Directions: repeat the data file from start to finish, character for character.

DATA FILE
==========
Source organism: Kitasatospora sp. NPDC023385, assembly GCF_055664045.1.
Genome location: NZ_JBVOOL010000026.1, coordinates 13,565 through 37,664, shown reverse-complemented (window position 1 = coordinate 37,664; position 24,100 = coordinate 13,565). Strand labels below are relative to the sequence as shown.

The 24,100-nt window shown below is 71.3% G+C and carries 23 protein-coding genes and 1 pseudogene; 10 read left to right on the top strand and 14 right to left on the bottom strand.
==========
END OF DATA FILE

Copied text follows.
Source organism: Kitasatospora sp. NPDC023385, assembly GCF_055664045.1.
Genome location: NZ_JBVOOL010000026.1, coordinates 13,565 through 37,664, shown reverse-complemented (window position 1 = coordinate 37,664; position 24,100 = coordinate 13,565). Strand labels below are relative to the sequence as shown.

The 24,100-nt window shown below is 71.3% G+C and carries 23 protein-coding genes and 1 pseudogene; 10 read left to right on the top strand and 14 right to left on the bottom strand.